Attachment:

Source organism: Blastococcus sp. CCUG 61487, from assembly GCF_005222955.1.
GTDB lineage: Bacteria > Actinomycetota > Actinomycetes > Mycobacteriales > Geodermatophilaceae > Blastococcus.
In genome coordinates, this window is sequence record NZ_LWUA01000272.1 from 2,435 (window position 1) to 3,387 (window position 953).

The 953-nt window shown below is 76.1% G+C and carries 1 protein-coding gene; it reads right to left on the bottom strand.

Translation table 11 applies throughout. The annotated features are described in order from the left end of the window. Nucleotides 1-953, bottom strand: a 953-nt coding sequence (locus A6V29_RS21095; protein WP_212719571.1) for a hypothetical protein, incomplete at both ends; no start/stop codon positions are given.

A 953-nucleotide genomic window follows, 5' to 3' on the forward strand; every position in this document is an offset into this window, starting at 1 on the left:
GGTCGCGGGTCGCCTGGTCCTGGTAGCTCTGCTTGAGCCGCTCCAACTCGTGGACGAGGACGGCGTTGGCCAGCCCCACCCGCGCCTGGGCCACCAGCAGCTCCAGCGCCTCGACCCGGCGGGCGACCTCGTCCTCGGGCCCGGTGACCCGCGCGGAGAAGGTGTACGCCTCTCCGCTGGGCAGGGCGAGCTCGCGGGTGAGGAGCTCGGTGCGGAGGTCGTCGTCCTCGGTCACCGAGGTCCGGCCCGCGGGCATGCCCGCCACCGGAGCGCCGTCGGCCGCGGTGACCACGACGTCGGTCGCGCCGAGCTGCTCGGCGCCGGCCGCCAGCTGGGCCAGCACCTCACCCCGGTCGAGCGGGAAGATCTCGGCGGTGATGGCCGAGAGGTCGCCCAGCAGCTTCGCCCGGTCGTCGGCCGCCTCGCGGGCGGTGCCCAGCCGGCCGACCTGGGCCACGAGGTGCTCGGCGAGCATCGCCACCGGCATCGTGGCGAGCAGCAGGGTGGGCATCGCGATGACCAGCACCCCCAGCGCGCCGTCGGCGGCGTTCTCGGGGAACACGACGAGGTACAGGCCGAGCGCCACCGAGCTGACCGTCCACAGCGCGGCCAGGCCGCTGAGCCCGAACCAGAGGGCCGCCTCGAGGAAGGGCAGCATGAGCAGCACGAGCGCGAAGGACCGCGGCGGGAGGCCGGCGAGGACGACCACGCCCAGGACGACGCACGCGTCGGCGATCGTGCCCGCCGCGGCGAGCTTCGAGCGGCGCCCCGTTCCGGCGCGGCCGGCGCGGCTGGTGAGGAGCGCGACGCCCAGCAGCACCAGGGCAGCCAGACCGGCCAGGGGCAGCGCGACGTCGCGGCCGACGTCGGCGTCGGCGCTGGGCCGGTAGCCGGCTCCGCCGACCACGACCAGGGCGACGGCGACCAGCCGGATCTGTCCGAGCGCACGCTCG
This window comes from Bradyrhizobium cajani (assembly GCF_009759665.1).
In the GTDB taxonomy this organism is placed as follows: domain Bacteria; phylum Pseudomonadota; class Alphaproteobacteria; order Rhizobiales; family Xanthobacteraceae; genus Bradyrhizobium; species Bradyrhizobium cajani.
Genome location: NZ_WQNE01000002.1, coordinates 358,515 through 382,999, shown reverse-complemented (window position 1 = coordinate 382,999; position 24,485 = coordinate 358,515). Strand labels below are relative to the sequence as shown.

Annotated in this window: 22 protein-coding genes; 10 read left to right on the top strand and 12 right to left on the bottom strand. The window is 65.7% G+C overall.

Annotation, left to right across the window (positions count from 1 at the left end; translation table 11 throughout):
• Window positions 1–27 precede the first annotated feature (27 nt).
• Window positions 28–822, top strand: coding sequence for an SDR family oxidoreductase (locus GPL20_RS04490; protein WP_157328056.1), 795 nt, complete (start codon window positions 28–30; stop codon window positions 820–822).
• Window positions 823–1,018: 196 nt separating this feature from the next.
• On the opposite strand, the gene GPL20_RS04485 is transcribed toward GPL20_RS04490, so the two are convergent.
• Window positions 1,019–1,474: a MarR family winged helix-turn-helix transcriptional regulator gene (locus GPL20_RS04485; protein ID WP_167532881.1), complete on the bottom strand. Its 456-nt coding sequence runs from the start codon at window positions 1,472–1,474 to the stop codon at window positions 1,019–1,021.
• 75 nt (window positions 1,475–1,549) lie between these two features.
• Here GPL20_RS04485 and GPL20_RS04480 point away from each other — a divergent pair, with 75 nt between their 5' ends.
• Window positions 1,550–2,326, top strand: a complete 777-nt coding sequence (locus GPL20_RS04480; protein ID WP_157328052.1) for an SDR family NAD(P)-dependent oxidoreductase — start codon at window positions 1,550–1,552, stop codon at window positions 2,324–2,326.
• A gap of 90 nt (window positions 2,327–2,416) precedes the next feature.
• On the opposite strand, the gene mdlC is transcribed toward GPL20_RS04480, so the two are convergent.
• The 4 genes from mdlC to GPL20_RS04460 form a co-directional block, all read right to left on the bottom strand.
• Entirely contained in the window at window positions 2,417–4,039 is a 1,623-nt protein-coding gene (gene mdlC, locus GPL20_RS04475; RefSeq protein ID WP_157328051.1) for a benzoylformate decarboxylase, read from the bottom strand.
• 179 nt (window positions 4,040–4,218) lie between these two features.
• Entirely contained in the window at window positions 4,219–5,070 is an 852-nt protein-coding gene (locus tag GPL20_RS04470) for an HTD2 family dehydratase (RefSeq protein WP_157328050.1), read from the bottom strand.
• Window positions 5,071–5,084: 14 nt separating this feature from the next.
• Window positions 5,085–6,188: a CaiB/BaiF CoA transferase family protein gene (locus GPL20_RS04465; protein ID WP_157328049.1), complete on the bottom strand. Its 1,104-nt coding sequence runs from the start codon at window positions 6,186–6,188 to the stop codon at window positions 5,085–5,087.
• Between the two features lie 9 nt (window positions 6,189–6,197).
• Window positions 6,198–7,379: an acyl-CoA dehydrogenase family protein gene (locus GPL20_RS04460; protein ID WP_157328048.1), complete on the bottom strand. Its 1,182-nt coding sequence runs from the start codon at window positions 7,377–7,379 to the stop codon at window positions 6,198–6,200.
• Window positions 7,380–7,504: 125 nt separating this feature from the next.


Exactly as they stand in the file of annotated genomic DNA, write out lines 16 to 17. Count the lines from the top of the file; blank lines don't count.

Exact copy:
• On the opposite strand, the gene GPL20_RS04485 is transcribed toward GPL20_RS04490, so the two are convergent.
• Window positions 1,019–1,474: a MarR family winged helix-turn-helix transcriptional regulator gene (locus GPL20_RS04485; protein ID WP_167532881.1), complete on the bottom strand. Its 456-nt coding sequence runs from the start codon at window positions 1,472–1,474 to the stop codon at window positions 1,019–1,021.